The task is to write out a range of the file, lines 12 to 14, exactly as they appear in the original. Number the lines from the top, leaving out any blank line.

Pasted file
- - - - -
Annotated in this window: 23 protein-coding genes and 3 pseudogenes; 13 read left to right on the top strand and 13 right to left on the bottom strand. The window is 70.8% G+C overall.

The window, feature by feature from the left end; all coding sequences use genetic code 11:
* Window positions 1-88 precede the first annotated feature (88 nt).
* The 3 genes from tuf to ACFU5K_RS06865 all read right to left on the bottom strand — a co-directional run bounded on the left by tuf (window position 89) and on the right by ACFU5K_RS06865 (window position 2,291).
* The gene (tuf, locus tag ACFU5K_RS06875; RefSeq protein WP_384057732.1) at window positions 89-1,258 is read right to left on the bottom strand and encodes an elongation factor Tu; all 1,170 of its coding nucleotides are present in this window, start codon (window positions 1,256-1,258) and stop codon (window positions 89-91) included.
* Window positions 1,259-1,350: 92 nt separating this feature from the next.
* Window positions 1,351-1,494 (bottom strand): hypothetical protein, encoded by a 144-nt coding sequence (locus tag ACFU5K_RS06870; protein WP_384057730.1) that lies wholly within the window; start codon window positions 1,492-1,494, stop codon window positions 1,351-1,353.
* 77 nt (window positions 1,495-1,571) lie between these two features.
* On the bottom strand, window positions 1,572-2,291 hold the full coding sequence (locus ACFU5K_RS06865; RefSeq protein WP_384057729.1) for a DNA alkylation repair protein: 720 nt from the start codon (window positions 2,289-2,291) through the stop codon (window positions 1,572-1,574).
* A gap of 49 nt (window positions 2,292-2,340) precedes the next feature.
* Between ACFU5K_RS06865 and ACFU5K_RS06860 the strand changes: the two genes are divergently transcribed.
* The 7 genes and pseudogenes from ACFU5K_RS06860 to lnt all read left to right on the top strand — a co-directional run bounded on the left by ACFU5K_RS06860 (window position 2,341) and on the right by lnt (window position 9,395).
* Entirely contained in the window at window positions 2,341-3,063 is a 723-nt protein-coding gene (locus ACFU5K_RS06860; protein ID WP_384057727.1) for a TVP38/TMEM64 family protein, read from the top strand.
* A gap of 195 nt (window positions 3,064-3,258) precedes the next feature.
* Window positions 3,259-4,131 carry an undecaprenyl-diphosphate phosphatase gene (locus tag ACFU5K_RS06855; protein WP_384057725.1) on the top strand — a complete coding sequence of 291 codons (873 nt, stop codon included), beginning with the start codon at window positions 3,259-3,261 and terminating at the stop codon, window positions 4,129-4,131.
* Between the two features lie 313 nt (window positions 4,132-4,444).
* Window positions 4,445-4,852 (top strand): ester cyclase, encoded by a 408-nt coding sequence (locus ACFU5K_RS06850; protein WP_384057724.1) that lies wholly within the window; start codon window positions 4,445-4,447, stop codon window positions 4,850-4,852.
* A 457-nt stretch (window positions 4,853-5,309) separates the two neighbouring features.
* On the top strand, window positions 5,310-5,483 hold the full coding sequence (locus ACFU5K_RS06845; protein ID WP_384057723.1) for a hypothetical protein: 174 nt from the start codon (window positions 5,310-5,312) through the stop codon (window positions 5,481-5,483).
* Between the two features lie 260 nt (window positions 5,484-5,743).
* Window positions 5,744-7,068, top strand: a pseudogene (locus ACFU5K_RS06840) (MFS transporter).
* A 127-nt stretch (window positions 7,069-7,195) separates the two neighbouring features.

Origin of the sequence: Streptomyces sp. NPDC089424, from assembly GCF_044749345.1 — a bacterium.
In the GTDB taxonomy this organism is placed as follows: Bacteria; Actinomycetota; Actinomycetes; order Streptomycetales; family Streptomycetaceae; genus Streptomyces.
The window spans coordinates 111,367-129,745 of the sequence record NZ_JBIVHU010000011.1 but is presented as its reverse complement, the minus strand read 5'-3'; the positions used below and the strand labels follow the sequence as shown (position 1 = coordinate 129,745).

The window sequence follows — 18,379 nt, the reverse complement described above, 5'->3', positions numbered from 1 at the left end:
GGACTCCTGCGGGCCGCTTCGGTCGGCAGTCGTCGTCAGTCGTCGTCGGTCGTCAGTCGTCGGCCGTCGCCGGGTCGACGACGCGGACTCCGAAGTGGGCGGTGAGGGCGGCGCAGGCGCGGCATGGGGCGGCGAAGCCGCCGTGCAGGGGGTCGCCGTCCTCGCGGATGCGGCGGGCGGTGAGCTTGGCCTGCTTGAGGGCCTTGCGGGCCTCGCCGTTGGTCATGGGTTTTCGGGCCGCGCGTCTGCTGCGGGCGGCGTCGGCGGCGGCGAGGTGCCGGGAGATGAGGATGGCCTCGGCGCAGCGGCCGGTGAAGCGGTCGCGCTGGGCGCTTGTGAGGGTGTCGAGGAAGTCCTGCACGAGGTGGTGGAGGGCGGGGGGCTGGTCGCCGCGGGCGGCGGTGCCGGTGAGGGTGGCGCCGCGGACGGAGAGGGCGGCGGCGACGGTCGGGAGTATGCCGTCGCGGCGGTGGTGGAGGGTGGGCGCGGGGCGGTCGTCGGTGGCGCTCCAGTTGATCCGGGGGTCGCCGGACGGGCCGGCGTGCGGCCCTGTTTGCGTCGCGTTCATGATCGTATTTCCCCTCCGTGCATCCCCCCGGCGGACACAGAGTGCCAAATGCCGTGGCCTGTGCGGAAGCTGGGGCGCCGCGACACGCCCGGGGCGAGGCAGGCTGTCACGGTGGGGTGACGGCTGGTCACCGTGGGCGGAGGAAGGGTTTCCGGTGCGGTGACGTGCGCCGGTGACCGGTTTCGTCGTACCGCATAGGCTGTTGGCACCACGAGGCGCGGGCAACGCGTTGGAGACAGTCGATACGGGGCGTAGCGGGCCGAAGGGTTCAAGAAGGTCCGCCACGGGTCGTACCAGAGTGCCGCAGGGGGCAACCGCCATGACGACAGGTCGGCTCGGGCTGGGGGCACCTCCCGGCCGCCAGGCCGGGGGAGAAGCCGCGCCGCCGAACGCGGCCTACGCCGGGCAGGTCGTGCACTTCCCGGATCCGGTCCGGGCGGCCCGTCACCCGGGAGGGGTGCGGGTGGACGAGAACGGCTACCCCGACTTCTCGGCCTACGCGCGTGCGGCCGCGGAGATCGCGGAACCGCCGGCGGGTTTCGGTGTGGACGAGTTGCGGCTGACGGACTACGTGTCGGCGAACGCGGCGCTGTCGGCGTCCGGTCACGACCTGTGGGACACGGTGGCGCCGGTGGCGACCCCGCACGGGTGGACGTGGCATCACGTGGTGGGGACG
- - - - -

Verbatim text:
* The 7 genes and pseudogenes from ACFU5K_RS06860 to lnt all read left to right on the top strand — a co-directional run bounded on the left by ACFU5K_RS06860 (window position 2,341) and on the right by lnt (window position 9,395).
* Entirely contained in the window at window positions 2,341-3,063 is a 723-nt protein-coding gene (locus ACFU5K_RS06860; protein ID WP_384057727.1) for a TVP38/TMEM64 family protein, read from the top strand.
* A gap of 195 nt (window positions 3,064-3,258) precedes the next feature.